Bloom times for most flowers continue to be behind last spring, and we sure have had much more rain than usual. Gardening is always an adventure, and I am enjoying the progression of the season. I took photos of lots of blooms for Garden Blogger's Bloom Day. Like I normally do, I'll switch back and forth between providing common or botanical names for them.
Here's the unnamed rose I rescued a number of years ago from the sale table at a local garden center. It's the only rose that I grow, because it doesn't seem to require special treatment.
The milkweeds are just in bud. The pretty pink blooms will probably not be open next month, so I'll include them here.
The coneflowers are just beginning to open their buds.
This bush blue clematis has done well for a number of years.
This is a native Verbena, a low growing spreader.
These Sedums survived winter in this spot.
Golden alexander, a host plant for black swallowtail caterpillars:
I wish I kept better track of the names of different plants. This large blooming clematis has been growing in front of our porch a number of years.
The last bloom of the Gas plant:
Rue, a host plant for swallowtail caterpillars:
I think this is Echinacea paradoxa.
The Baptisias are almost finished blooming.
The Shell leaf penstemons are almost finished blooming, too. I sure love them!
These are either Phlox pilosa (Practically Perfect Pink Phlox, according to Gail) or Phlox pilosa 'eco happy traveler'. I have both, and can't tell the difference. This is the largest clump. The rest are pretty small, but seem to be spreading a bit more.
I'm pretty sure this is New Jersey tea. I am excited for the blooms to open. I planted it last year, and it did not bloom then.
The Winecups, or Poppy Mallow are doing well. This clump of 'Logan Calhoun' is very full of blooms.
I planted several Coreopsis lanceolatas last year, and am pleased to see them loaded with blooms this year.
A neighbor lady gave me a start of Honeysuckle when we first moved here 15 years ago. You can smell these blooms a ways away from it.
A Verbascum of some kind:
I was pleased to find a couple Birdsfoot violets this spring, and they are blooming.
Knautia macedonicas bloom all summer.
This is one of the first coneflowers I planted in this bed, maybe 10 years ago. I'm thinking it's Narrow leaf purple coneflower. I planted a few more last year, and even more this year. Some of them, though, are the Black Sampson kind. You can see a couple poppy seedheads in this photo.
My friend, Janet, gave me some seedlings of Nigella a few years ago, and this is the best they've done so far. I cut off some of the seed pods today, hoping to extend the bloom time.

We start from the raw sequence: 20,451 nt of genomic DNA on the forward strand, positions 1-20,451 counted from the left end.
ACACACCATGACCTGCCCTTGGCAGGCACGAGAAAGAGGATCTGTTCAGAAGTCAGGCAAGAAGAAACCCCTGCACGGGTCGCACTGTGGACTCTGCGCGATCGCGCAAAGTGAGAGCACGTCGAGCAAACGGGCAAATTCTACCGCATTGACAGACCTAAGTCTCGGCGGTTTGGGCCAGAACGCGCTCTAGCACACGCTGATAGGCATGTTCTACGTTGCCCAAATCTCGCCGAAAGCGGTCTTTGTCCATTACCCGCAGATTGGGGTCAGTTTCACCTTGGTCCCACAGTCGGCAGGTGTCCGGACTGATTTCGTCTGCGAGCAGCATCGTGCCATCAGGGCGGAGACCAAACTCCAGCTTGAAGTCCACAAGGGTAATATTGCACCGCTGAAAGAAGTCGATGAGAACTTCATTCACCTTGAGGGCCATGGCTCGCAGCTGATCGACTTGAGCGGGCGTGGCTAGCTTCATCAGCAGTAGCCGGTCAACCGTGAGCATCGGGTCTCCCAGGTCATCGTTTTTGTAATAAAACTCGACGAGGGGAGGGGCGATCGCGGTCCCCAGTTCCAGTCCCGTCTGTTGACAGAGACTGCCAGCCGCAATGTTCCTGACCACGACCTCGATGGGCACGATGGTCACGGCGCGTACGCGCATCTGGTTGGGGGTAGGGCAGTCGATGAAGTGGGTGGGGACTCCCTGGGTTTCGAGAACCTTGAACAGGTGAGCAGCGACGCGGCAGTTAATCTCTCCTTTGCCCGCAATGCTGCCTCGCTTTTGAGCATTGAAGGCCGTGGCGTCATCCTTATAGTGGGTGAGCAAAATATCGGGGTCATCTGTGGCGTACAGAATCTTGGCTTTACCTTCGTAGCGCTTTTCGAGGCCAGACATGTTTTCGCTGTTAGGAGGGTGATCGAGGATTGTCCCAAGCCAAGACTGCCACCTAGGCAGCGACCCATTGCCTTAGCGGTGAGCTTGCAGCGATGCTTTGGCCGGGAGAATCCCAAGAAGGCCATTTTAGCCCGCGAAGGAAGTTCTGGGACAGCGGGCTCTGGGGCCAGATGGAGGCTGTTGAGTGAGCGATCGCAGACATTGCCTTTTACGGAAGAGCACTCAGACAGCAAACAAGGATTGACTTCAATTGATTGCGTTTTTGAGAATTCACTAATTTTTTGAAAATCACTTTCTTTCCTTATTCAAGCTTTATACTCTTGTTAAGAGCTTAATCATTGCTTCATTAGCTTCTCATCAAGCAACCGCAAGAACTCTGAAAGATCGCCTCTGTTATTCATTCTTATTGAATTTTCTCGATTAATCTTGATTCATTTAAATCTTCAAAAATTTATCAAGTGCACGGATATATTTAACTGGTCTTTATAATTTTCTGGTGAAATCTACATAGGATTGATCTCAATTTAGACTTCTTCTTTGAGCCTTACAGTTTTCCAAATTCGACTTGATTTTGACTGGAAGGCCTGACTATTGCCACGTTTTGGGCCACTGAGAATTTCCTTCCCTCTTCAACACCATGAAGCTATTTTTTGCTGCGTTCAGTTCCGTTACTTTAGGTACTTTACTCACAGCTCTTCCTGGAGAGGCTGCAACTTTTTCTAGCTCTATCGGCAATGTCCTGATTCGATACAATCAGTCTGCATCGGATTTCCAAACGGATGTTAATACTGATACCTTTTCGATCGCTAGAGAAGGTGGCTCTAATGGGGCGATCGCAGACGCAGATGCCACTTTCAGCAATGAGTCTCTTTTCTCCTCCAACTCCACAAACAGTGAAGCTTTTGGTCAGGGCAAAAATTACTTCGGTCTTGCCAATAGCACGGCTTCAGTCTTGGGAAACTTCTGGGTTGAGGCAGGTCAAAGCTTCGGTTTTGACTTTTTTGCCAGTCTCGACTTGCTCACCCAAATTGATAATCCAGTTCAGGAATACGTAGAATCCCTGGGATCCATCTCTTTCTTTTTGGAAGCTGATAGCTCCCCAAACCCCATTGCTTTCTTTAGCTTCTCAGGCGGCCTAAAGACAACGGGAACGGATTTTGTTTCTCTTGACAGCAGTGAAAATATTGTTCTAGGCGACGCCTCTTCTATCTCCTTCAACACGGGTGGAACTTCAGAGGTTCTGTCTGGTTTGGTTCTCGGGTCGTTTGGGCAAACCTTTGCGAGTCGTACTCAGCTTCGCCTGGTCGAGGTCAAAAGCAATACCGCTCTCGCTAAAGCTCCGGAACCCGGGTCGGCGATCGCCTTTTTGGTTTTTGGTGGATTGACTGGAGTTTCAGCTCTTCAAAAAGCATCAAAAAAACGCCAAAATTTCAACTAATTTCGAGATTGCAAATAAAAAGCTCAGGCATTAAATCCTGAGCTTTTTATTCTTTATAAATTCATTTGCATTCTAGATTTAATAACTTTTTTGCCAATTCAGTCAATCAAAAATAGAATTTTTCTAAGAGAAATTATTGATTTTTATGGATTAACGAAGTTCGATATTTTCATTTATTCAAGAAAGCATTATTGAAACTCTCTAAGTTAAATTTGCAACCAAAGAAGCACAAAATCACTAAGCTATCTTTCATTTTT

I have been able to keep the Pink primrose from spreading farther than the space I have for them.
A couple hoverflies have been enjoying the blooms on the Foxglove for a few days. They are fun to watch.
The comfrey plant falls over when it's finished blooming. I cut it back, and put it on the compost pile, and it grows back, and I'm thinking, blooms again. This year, I plan to put it in a bucket with some water, and find out how many days to leave it before using it to fertilize my vegetable plants.
The Phlox divaricata plants are almost finished blooming.
I have several spiderwort plants, each with a different color. I think some have bred with each other, and I have some new colors.
The Lady's mantle and catmint are looking pretty next to each other. When the Irises were blooming, it was a very nice grouping. Can you see the Spiderwort in the corner?
I am hoping to keep the Evening primrose from spreading too far.
I don't remember which kind of Amsonia this is. Unlike the others, it's a spreader, and blooms a little later than the others, which I seem to have a collection of. It is one I need to keep in check from time to time.
Heidi wants you to know this is Salvia plumosa.
I seem to have a couple kinds of Meadow rue. Two of the four plants are about 6 feet tall this year. Maybe it's because of all of the rain we've had.
The Wild quinines are just opening their buds. These flowers will look good all season.
I think this is the Allium I bought from a woman selling plants from her yard over 30 years ago.
I didn't get these Clematis plants cut back this spring like I usually do, but did clean them up a bit before they started blooming. I love how these two intertwine.
I did not plant as many annuals as usual this year. We are enjoying these Nicotianas and the Lantana, Dalia, Coleus and Sweet potato vines in this double wash tub on our deck.
I have not been keeping up with blog reading for awhile. I hope all is well with you and your gardens. I hope to catch up soon.